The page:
Apple judge presses Cook hard in final minutes of Epic trial
Apple Inc.'s chances of winning an antitrust trial brought by Epic Games Inc. appeared less certain Friday after the judge put chief executive officer Tim Cook on the spot over claims that his company's app marketplace is anticompetitive.
U.S. District Judge Yvonne Gonzalez Rogers needled Cook on why the iPhone maker won't give users the option to buy lesser-priced virtual goods and content directly from developers -- and only allows purchases through Apple's own App Store, an issue at the heart of the the case.
Legal experts gave Apple the advantage going into the trial, but there was a palpable shift during an intense exchange in the final minutes of Cook's testimony when the judge voiced skepticism about Apple's argument that the benefits of its tight controls on how apps are vetted and marketed outweigh Epic's antitrust claims.
In his first time testifying in a trial, Cook answered questions for more than two hours in federal court in Oakland, California, as the three-week trial in a high-stakes battle between the companies winds toward its close. But even after Cook explained repeatedly that App Store rules and restrictions are aimed at ensuring a safe and secure platform for consumers and developers, the judge wasn't satisfied.
“What is the problem with allowing users to have choice, especially in the gaming context, to have a cheaper option for content?” Gonzalez Rogers asked.
Cook said that consumers “have a choice today” of buying cheaper Android phones over iPhones.
Gonzalez Rogers pressed Cook further by asking him “what is the problem with Apple” if users wanted an option of paying less outside the App Store to buy V-Bucks, the in-game currency used in Epic's blockbuster Fortnite game.
Earlier in the week, while listening to expert witnesses, the judge hinted at a possible compromise to resolve the antitrust fight -- doing away with Apple rule's that blocks developers from including a link or other information in their apps to steer users away from the store to buy virtual goods elsewhere online at a discounted rate. She returned to that idea Friday.
If Apple allowed developers to have links in their apps that point to alternative payment systems, “we would in essence give up our total return on our IP,” Cook responded, referring to the company's proprietary intellectual property.
Gonzalez Rogers didn't seem convinced and suggested that the App Store “could monetize in a different way.” Gaming apps seem to be making “a disproportionate amount of money relative to the IP you have given them, and everyone else,” she said. “In effect, its almost as if they're subsidizing everyone else.”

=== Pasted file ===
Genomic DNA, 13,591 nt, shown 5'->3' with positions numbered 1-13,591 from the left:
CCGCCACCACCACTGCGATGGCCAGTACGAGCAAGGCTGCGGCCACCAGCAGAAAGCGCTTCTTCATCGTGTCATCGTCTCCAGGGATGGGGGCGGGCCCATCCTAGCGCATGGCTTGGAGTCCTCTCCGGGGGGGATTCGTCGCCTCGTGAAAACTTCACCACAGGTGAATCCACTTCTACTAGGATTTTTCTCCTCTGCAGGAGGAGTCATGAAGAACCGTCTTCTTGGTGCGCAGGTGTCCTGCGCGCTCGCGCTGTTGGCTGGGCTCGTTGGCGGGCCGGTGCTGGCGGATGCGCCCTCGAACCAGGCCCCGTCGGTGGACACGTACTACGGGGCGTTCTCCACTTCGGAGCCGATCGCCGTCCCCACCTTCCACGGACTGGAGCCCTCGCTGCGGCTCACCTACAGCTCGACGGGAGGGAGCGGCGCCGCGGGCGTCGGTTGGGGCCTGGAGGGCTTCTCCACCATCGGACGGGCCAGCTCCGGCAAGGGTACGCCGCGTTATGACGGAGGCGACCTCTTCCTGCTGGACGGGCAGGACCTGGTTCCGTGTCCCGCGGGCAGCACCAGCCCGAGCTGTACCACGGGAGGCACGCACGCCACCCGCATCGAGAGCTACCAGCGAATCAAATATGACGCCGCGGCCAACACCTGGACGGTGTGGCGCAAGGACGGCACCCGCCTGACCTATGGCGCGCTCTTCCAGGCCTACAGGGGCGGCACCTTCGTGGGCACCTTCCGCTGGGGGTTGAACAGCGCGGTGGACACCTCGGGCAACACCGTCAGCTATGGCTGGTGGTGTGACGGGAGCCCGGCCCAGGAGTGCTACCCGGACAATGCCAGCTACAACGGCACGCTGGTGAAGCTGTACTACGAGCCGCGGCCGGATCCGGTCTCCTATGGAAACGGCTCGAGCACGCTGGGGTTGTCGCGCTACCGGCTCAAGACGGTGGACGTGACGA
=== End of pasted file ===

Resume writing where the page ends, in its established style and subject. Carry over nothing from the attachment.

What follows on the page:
Epic sued in August after Apple pulled Fortnite from the App Store because the developer had created a workaround so it wouldn't have to continue paying a 30% fee on customers' in-app purchases. Epic claims App Store policies hurt developers and thwart competition.
Cook, a soft-spoken 60-year-old who has been CEO since 2011, pushed back against Epic's claims that the App Store juices profits with unfair and self-serving policies.
Cook testified that it would be “terrible” for iPhone and iPad users if the judge ordered the company to allow third-party app marketplaces, in addition to its own App Store, as Epic is demanding.
“It would be a huge convenience issue, but also the fraud issues would go up” because customers would have to enter credit-card information multiple times, Cook said.
Epic claims the App Store generates extraordinary margins, reflecting that Apple abuses its market power.
An attorney for game maker pressed Cook on his company's insistence that it doesn't break out App Store profit separately from other units in the company. One expert witness testified that internal documents obtained from the iPhone maker revealed that the App Store had operating margins of almost 78% in fiscal year 2019. But Cook stood his ground, saying the numbers are inaccurate.
When Apple's attorney asked whether Cook or Epic's expert was in a better position to fully understand the context behind the numbers, the CEO said: “I am.”
Under cross-examination by Epic's attorney, there were multiple occasions when Cook said he didn't know the answer or couldn't remember. He was also contradicted by evidence that Epic introduced. In one instance, Epic's attorney played a clip of Cook's remarks from a Berkshire Hathaway shareholder meeting in which he said iOS faces competition from Google's Android right after he testified that the two operating systems don't compete.
When Gonzalez Rogers was questioning the CEO, she brought up how banks don't pay Apple a cut for transactions that take place through their apps. “You're charging the gamers to subsidize Wells Fargo,” she said.
Cook said game makers give Apple a share of their revenue because the company provides a platform for game transactions.
“People are doing lots of things on your platform,” Rogers quipped. “It's just the choice of a model.”
Cook responded that there are “clearly” other ways to make money from the App Store, but Apple “chose this one.”
“It seems to be lucrative and focused on purchases being made” impulsively by users, Gonzalez Rogers said.
Rogers also pointed to a survey submitted in the case on how some developers are dissatisfied with App Store policies. “It doesn't seem to me you feel any pressure or competition to address the concerns of the developers,” she said.
“We turn the place upside down for developers,” he said.